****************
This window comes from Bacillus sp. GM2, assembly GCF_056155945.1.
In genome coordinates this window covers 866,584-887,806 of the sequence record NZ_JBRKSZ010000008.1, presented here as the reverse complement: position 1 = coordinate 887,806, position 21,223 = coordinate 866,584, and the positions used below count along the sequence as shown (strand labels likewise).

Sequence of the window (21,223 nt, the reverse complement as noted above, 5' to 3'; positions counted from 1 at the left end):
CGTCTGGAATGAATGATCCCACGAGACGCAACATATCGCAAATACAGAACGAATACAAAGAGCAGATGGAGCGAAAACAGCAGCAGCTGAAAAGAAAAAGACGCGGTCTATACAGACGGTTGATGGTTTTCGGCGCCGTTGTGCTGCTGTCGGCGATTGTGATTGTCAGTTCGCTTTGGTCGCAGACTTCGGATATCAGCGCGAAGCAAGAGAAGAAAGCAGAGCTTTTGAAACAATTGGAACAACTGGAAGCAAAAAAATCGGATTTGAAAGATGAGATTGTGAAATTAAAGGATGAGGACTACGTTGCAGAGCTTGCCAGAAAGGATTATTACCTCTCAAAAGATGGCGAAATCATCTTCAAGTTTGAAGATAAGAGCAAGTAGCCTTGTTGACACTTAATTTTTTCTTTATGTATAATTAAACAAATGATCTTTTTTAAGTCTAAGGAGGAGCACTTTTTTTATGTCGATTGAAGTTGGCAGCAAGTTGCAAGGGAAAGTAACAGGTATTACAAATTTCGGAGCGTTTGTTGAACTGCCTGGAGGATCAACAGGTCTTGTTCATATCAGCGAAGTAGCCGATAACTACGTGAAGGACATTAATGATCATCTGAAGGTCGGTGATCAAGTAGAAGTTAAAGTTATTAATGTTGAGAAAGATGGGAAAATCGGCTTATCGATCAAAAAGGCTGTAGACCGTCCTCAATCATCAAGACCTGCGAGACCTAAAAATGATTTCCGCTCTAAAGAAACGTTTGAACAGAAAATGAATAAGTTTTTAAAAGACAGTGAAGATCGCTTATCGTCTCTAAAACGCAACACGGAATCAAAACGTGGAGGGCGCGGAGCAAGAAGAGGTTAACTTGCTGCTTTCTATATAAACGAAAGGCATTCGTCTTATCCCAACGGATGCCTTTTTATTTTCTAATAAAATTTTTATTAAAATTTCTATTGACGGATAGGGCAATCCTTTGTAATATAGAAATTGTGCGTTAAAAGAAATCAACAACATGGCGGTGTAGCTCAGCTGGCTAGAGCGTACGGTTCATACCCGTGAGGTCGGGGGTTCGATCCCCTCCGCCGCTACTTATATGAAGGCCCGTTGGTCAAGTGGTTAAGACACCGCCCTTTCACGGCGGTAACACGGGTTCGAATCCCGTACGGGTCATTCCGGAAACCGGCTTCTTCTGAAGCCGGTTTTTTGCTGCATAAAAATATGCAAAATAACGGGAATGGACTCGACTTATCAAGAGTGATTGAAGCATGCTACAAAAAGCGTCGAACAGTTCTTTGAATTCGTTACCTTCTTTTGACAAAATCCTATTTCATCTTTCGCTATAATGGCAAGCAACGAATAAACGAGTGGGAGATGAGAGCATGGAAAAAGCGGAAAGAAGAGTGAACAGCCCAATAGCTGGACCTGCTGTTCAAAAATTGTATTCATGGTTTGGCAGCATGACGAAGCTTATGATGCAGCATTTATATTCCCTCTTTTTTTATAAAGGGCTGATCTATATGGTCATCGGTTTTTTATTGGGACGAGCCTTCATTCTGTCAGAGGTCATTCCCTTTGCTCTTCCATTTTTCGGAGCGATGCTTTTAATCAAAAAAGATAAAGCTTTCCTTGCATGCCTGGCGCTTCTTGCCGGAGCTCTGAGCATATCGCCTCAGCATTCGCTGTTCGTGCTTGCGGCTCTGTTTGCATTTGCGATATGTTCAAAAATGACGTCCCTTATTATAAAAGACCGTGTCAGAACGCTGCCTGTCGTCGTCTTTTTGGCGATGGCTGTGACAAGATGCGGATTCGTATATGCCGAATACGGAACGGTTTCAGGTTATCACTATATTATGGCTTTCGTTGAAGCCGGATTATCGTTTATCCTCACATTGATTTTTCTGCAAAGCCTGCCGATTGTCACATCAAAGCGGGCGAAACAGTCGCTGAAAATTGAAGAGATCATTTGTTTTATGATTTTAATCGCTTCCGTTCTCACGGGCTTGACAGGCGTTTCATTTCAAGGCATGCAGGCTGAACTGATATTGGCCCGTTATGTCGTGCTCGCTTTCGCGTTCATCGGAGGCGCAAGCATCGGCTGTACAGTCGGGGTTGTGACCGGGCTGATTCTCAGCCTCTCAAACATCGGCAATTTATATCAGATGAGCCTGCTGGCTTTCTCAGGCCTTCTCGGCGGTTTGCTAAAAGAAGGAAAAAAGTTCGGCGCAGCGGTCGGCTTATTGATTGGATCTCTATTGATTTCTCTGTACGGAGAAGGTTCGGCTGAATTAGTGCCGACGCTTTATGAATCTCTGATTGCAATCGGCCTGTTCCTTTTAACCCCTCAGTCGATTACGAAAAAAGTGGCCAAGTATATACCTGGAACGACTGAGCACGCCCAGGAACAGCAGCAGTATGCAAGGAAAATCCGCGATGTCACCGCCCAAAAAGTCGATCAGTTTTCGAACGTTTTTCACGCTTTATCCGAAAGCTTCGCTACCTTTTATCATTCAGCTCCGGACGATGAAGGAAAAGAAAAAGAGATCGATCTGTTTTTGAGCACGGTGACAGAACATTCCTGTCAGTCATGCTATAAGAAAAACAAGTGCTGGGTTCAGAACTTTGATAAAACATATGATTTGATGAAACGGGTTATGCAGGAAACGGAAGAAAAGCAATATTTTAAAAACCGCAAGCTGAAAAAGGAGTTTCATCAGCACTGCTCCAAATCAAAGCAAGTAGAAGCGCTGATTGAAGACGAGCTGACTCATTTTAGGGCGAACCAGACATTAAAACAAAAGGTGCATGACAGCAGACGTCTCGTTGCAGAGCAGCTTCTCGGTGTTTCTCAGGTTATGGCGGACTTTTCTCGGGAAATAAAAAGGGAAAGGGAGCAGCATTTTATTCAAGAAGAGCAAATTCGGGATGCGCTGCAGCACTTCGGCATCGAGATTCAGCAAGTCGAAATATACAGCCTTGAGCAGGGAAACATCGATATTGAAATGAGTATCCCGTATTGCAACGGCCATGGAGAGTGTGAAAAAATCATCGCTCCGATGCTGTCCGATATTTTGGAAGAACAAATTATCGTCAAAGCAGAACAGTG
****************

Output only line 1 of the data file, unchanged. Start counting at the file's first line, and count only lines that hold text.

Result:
This window comes from Bacillus sp. GM2, assembly GCF_056155945.1.